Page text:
Both stories cater to the use of the same transparent stone, through which sights could be seen, hidden treasures translated, &c.

Both stories contain the same account of an army contending in battle, and painting their foreheads red in order to distinguish themselves from their enemies in times of confusing excitement.

Both stories are characterized by the same tale of a "sacred roll," which was believed to have been of divine origin, and which formed the basis of religious beliefs and teaching.

Both stories contain accounts of the discovery of other nations who had preceded them to the American continent, and that some of these other nations were in a savage state, but were soon educated and restored to civilization.

One more important feature is this: "The hieroglyphics of the "plates" described by Joseph Smith are identical with the literary style of a people described in the Spalding Romance. The identity here is perfect in every respect.

These are only a few examples of the many features of identity, some of which are three-fold in detail, and will bear even the closest analytical subdivision -- all proving conclusively that either the Book of Mormon is a plagiarism of the Spalding manuscript, or the manuscript a plagiarism of the Book of Mormon. It is either the one or the other. But as a result of eight years of careful and painstaking work, I have collected abundant reliable proof that Spalding wrote and rewrote his romance on this subject several times between the years 1810 and 1816. Smith says he got in possession of his wonderful document in 1827, and had known where it was for four years previous to that time. The evidence at hand indicates that Smith appropriated a final revision of Spalding's Romance from an old hair-covered, moth-eaten trunk which was left at the residence of Mr. Sabine during Smith's employment at that place as teamster, about the year 1820, and had doubtless known where it was ever since that time.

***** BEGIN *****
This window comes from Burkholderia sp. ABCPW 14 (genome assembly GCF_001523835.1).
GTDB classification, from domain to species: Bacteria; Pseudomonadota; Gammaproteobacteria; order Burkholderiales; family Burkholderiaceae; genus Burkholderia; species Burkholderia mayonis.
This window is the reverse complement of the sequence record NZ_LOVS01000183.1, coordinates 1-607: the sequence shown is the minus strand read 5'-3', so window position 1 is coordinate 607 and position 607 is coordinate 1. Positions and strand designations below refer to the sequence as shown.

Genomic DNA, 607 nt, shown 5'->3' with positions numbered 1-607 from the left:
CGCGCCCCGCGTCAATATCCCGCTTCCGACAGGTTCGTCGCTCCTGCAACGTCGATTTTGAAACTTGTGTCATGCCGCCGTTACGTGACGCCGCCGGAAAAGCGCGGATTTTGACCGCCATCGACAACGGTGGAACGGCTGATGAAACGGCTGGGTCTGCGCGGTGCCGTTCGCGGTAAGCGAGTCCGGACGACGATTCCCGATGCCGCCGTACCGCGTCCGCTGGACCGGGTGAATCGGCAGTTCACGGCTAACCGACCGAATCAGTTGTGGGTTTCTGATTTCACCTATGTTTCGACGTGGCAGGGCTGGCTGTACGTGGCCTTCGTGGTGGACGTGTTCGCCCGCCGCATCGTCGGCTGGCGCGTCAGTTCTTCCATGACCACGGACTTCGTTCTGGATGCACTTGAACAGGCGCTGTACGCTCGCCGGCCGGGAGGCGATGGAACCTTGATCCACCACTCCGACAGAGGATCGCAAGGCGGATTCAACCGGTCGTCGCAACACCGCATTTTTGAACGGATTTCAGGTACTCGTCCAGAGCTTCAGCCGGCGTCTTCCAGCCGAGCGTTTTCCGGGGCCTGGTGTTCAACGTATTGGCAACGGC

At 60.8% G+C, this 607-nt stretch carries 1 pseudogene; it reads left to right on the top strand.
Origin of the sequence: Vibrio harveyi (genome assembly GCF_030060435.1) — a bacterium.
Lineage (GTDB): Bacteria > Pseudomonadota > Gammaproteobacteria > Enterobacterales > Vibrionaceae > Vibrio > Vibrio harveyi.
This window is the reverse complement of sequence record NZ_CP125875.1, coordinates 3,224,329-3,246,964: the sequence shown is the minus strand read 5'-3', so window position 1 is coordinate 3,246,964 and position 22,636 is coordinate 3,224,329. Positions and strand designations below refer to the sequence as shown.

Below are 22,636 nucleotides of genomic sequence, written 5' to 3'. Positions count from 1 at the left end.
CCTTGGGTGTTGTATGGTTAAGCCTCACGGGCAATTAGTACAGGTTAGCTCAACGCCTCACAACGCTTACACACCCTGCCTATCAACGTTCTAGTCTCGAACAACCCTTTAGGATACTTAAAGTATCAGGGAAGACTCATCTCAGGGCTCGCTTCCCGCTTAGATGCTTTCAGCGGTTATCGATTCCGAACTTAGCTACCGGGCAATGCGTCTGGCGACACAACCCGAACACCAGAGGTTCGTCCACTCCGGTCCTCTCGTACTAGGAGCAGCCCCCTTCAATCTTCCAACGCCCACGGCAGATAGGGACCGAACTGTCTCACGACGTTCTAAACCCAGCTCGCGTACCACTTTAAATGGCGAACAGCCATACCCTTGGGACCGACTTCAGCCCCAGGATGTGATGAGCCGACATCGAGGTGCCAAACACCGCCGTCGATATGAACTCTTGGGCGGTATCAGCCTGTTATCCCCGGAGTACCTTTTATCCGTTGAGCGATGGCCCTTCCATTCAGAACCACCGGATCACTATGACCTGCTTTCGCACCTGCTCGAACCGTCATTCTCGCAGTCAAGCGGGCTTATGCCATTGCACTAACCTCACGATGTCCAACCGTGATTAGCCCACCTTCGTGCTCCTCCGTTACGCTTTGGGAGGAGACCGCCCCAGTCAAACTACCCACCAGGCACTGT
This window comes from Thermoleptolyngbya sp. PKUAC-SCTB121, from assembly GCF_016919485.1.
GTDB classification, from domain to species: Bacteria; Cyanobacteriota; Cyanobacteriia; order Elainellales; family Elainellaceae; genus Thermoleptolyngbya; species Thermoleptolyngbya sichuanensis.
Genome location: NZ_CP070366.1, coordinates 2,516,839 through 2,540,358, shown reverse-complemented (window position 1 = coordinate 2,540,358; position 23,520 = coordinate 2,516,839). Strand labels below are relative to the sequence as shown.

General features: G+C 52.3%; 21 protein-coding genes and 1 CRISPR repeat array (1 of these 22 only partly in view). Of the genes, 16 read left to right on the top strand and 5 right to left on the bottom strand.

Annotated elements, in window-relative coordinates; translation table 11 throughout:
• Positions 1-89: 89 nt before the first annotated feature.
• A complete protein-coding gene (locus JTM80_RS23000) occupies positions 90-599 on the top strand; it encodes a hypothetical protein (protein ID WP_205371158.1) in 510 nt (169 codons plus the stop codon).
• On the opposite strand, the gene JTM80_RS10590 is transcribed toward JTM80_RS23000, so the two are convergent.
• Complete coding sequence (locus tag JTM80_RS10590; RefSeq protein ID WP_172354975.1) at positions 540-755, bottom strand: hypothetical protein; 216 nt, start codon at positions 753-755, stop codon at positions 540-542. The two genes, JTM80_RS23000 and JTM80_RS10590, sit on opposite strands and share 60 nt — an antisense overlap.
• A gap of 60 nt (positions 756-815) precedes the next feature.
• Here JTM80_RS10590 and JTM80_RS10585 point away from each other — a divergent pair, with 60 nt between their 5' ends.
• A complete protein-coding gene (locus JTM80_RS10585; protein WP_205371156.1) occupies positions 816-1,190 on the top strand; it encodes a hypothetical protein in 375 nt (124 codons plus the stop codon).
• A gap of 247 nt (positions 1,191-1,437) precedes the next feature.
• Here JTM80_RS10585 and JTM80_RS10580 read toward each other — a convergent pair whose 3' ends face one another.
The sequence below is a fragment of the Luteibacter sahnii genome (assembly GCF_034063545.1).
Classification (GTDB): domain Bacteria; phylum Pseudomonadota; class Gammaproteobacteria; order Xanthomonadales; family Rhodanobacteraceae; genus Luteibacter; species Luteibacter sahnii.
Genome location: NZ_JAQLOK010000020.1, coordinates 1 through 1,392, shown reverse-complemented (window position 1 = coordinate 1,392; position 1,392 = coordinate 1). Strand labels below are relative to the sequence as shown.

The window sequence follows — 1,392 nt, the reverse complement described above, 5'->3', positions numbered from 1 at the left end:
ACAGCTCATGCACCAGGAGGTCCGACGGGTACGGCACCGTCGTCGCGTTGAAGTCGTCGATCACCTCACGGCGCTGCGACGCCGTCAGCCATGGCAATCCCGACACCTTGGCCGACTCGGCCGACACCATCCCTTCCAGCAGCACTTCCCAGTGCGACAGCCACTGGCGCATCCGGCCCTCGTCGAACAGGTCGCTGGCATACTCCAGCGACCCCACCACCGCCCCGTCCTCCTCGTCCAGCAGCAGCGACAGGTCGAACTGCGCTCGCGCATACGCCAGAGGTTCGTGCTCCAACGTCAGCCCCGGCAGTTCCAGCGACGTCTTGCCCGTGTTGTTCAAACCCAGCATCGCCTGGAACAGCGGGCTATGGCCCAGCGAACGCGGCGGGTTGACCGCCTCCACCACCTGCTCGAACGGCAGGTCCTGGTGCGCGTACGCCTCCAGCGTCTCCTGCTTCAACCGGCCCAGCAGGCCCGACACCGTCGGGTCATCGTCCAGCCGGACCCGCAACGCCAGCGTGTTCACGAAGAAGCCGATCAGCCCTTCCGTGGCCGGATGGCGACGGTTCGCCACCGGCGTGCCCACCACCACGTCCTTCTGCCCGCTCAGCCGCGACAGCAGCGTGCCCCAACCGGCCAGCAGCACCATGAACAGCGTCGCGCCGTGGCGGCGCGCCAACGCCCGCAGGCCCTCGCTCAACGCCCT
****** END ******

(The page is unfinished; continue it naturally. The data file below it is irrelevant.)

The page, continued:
The evidence also shows that Sidney Rigdon got possession of another copy which had been left in Patterson's printing office in Pittsburg in 1815, and a perfectly plain connection is established between those two gentlemen through the mediation of Parley Parker Pratt, showing how they finally got together and inaugurated their wonderful scheme of deception, which is undoubtedly the greatest religious fraud that has ever been perpetrated.

I wish to say, in conclusion, that I do not believe the Mormons of to-day are aware of their error. I believe they are ignorantly sincere in their beliefs and labors, and nothing I have said or done is to be construed as a refutation on the honesty or sincerity of those who are living up to the light they have. But it is our solemn duty to give them the true story of their delusion and fortify others against being led astray.

Note: See Rev. Mahaffey's 1902 booklet, Proof Positive... for more on his views concerning the origin of the Book of Mormon. The Globe-Democrat's article was partly reprinted and briefly responded to in the pages of the Oct. 15, 1902 issue of RLDS Saints' Herald. There the reviewer remarks, "We fear Mr. Mahaffey is somewhat behind the times... has made several errors in his figures... Our best way is to... pay no attention to such misrepresentations until we are compelled to."